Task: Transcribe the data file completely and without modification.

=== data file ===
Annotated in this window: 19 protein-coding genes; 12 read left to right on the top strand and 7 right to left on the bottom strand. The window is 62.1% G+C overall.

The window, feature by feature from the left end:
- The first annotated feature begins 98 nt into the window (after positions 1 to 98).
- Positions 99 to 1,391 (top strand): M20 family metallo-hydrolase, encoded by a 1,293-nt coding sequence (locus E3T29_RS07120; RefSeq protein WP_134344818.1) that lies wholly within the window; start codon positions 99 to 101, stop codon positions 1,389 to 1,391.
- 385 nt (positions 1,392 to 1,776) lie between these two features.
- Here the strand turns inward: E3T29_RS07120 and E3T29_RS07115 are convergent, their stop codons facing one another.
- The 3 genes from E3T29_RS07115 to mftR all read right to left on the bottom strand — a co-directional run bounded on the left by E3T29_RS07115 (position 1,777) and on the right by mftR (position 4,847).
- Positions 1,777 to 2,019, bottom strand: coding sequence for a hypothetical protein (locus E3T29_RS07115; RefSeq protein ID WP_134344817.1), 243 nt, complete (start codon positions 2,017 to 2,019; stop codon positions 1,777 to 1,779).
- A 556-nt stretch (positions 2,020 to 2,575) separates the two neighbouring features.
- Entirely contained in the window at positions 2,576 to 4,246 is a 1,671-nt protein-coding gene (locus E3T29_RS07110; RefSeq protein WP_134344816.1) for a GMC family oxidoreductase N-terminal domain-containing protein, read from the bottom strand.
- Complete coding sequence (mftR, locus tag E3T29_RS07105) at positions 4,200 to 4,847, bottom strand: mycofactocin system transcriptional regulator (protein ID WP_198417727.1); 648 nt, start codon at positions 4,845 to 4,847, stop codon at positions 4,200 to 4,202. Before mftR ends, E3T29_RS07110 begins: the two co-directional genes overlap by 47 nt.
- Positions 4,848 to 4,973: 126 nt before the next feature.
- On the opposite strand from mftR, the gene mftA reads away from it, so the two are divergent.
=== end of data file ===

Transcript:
Annotated in this window: 19 protein-coding genes; 12 read left to right on the top strand and 7 right to left on the bottom strand. The window is 62.1% G+C overall.

The window, feature by feature from the left end:
- The first annotated feature begins 98 nt into the window (after positions 1 to 98).
- Positions 99 to 1,391 (top strand): M20 family metallo-hydrolase, encoded by a 1,293-nt coding sequence (locus E3T29_RS07120; RefSeq protein WP_134344818.1) that lies wholly within the window; start codon positions 99 to 101, stop codon positions 1,389 to 1,391.
- 385 nt (positions 1,392 to 1,776) lie between these two features.
- Here the strand turns inward: E3T29_RS07120 and E3T29_RS07115 are convergent, their stop codons facing one another.
- The 3 genes from E3T29_RS07115 to mftR all read right to left on the bottom strand — a co-directional run bounded on the left by E3T29_RS07115 (position 1,777) and on the right by mftR (position 4,847).
- Positions 1,777 to 2,019, bottom strand: coding sequence for a hypothetical protein (locus E3T29_RS07115; RefSeq protein ID WP_134344817.1), 243 nt, complete (start codon positions 2,017 to 2,019; stop codon positions 1,777 to 1,779).
- A 556-nt stretch (positions 2,020 to 2,575) separates the two neighbouring features.
- Entirely contained in the window at positions 2,576 to 4,246 is a 1,671-nt protein-coding gene (locus E3T29_RS07110; RefSeq protein WP_134344816.1) for a GMC family oxidoreductase N-terminal domain-containing protein, read from the bottom strand.
- Complete coding sequence (mftR, locus tag E3T29_RS07105) at positions 4,200 to 4,847, bottom strand: mycofactocin system transcriptional regulator (protein ID WP_198417727.1); 648 nt, start codon at positions 4,845 to 4,847, stop codon at positions 4,200 to 4,202. Before mftR ends, E3T29_RS07110 begins: the two co-directional genes overlap by 47 nt.
- Positions 4,848 to 4,973: 126 nt before the next feature.
- On the opposite strand from mftR, the gene mftA reads away from it, so the two are divergent.